Atopic dermatitis is one of the most common causes of pruritus in dogs. It is diagnosed based on a dog's history and clinical
signs and the elimination of other causes of pruritus.
The pathogenesis of pruritus in dogs is still not well understood. To further complicate matters, some clinicians speculate
that certain dogs have a combination of sensory irritation (true itch) and repetitive behaviors (self-directed itch), though
these dogs are hard to differentiate from dogs with purely sensory irritation. But the dogs that are most suspected of having
this combination are those that clients describe as becoming itchy when stressed.
Treatment options for atopy vary depending on a variety of factors, including the severity of signs, whether the signs are
year-round or seasonal, the dog's response to medical treatment, and the owner's financial constraints. Dogs receiving immunotherapy
often also receive concurrent antipruritic therapy on either a long-term or intermittent basis.
In a recent study, oral dextromethorphan hydrobromide was evaluated in 14 dogs with atopic dermatitis to determine whether
the drug had any effect on repetitive behaviors associated with or suggestive of pruritus (e.g. self-licking, self-chewing, self-biting).1 A veterinary dermatologist diagnosed atopic dermatitis in the dogs, and all of the dogs were free of other complicating causes
of pruritus (e.g. mites, yeast). After a three-week washout period from any drugs the dogs may have been receiving before the study, the dogs
were randomly enrolled in a four-week, placebo-controlled, double blind crossover study. The dogs received 2 mg/kg dextromethorphan
in a gelatin capsule every 12 hours and a placebo for two weeks each. During the study, oatmeal soaks were allowed, but no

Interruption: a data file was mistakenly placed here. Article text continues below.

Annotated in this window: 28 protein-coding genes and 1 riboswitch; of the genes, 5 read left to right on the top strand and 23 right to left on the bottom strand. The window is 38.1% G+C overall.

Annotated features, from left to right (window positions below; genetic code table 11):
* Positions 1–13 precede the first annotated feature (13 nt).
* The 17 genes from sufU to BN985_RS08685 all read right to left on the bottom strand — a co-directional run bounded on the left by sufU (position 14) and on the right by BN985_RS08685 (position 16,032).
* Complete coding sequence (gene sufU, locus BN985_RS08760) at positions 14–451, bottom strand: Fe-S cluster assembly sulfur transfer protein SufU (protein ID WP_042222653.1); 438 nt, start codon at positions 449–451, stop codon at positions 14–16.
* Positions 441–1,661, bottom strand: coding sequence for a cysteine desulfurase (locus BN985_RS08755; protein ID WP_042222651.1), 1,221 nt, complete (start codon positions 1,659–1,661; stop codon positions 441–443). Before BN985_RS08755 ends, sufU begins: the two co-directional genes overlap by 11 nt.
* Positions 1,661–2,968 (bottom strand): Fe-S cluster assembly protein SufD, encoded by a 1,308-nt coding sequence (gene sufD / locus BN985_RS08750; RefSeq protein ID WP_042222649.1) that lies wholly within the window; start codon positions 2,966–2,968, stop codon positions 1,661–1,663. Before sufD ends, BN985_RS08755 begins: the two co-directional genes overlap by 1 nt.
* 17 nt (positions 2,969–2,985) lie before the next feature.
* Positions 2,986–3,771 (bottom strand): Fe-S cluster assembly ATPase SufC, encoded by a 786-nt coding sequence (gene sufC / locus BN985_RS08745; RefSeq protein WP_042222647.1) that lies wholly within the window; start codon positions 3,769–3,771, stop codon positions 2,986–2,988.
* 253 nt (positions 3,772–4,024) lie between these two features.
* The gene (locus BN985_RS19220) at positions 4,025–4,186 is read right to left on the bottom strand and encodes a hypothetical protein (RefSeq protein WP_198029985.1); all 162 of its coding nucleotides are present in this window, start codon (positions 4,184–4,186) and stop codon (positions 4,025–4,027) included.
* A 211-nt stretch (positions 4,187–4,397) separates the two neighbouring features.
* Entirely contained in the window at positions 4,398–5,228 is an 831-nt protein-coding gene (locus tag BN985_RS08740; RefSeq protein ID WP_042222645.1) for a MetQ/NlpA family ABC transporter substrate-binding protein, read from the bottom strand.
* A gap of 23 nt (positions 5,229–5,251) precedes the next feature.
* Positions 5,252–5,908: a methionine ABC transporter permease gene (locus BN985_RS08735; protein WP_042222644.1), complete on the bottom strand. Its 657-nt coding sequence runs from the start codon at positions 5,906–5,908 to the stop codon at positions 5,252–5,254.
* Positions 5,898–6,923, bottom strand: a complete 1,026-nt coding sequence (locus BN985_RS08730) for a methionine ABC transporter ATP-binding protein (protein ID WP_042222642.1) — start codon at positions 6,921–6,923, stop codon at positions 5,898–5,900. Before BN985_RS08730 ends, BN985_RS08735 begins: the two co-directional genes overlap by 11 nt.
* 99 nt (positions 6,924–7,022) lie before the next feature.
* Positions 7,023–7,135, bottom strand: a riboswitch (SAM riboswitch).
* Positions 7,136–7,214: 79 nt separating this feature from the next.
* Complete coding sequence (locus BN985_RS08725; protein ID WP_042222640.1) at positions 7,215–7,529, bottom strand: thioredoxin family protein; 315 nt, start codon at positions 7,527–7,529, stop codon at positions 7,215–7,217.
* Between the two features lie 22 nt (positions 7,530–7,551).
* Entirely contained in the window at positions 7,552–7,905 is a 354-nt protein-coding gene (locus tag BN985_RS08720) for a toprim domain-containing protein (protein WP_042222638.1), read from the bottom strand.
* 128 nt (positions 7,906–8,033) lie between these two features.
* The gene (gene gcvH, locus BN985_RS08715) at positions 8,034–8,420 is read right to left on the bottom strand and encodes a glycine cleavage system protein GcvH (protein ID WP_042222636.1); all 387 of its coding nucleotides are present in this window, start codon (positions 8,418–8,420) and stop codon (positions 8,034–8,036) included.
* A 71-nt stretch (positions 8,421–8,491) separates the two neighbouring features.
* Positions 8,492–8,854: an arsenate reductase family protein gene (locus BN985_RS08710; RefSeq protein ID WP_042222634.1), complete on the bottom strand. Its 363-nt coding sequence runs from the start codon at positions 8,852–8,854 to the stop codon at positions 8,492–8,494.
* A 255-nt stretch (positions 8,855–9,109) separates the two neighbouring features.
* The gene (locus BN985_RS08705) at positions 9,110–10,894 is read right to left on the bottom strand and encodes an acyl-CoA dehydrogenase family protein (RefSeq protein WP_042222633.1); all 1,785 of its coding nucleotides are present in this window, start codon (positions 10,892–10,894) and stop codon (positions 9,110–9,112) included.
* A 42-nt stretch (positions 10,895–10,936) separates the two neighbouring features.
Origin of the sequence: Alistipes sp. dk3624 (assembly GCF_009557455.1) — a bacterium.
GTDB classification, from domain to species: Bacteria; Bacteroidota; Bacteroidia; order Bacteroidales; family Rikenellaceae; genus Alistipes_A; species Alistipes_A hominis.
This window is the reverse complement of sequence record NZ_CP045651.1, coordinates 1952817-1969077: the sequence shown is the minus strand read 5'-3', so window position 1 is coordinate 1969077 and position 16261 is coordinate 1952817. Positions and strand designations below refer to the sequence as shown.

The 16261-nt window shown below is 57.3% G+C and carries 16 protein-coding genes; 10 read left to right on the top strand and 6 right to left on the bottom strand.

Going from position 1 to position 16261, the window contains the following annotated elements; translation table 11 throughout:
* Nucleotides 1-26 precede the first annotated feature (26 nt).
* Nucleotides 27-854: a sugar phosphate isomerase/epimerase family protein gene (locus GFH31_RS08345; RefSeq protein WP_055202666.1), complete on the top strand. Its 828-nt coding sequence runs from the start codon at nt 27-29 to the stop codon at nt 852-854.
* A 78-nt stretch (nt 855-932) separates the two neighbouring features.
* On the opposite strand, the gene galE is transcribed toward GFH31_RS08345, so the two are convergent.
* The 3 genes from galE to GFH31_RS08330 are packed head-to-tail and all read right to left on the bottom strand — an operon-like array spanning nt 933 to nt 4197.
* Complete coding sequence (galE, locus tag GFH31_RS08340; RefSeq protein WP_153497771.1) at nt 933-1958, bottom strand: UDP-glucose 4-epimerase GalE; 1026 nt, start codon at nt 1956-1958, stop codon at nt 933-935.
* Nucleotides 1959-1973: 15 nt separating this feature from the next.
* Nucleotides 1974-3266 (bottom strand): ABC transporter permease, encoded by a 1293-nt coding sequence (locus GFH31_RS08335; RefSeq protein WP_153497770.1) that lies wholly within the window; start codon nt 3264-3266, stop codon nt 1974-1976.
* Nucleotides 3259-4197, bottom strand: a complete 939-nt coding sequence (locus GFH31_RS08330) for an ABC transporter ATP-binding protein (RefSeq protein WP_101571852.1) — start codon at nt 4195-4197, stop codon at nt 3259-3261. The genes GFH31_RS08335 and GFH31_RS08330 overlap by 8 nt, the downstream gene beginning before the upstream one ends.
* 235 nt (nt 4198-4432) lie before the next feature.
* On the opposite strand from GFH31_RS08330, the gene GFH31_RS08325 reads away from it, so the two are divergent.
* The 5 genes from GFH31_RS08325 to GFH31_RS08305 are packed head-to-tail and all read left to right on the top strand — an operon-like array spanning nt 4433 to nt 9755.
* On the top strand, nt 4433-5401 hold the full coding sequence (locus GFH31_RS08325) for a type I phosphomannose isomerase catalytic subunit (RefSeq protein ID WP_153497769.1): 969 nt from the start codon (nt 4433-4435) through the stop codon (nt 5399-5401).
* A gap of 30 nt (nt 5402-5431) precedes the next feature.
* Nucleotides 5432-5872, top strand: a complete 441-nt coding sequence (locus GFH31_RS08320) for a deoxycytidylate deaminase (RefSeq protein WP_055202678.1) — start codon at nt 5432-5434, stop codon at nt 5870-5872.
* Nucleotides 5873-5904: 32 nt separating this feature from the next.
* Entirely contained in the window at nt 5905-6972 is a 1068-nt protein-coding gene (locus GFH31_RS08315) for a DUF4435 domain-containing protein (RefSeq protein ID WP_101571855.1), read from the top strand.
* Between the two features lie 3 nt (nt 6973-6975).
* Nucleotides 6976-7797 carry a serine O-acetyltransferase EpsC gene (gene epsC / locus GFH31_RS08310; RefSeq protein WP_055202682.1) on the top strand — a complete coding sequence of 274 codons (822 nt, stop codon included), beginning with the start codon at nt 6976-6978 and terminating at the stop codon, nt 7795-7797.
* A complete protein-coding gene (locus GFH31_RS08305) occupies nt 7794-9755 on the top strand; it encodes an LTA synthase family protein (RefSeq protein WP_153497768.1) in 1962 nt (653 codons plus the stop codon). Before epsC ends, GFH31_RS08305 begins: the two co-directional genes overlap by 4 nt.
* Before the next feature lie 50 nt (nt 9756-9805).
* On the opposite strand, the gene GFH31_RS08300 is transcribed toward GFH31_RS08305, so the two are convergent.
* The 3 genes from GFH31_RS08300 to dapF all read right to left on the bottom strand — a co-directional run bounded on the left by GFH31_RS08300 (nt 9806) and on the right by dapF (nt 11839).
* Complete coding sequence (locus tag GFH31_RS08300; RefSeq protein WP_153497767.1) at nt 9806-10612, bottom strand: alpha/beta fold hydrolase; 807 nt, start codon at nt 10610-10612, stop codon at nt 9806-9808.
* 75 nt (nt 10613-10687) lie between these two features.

other therapies. Twelve dogs completed the study; two dropped out because of adverse effects (sedation, diarrhea). Because
of a lack of compliance with data collection, the investigators were only able to evaluate data from 10 dogs. An important
component of the study was the owners' scoring of their dogs' pruritus. The owners were required to record how much time they
spent with their dogs and the amount of time the dogs exhibited certain itch behaviors. In addition, a dermatologist examined
the dogs at various points in the study.
The investigators used a calculation called the itch percent to evaluate the data. The itch percent was calculated based on the time the owners spent with their dogs and how much time
the dogs were observed to be involved in itch-scratch behaviors during these periods. Dogs receiving the placebo were observed
to exhibit itch behaviors 8.7% of the time; dogs receiving dextromethorphan exhibited itch behaviors 6% of the time. The difference
(2.7%) was statistically significant and represents a 31% decrease in observed itch behaviors. A global dermatology score
was calculated for all the dogs, which consisted of three components of the dermatologist's assessment (a pruritus score,
an inflammation score, and an overall score). The dermatologist's global assessment was more favorable after the active treatment
phase in 11 of the 12 dogs, and the pruritus score during dextromethorphan treatment was significantly less compared with
the placebo and baseline. The investigators concluded from these findings that dextromethorphan was beneficial in reducing
the time the dogs spent licking, chewing, and self-biting.
The findings in this study suggest that dextromethorphan may be clinically useful in atopic dogs with habituated pruritic
behaviors. However, a placebo effect may still have been a factor. Moreover, the investigators stated that the oatmeal soaks
might have contributed to some of the overall gross improvement in the skin. And the 31% decrease in pruritus represents 23
minutes of itch-scratch behavior when the dogs received the placebo vs. 17 minutes when they received dextromethorphan. I'm
not sure that the average client would find a decrease of six minutes of itching to be a great improvement. Finally, in a
recent study on the pharmacokinetics of dextromethorphan after intravenous and oral administration in healthy dogs, the investigators
found that the drug had a short half-life, was rapidly cleared, and had poor bioavailability.2 The authors of this pharmacokinetics study concluded that the drug's erratic absorption, short elimination half-life, and
rapid clearance limit its potential usefulness when administered orally long-term.2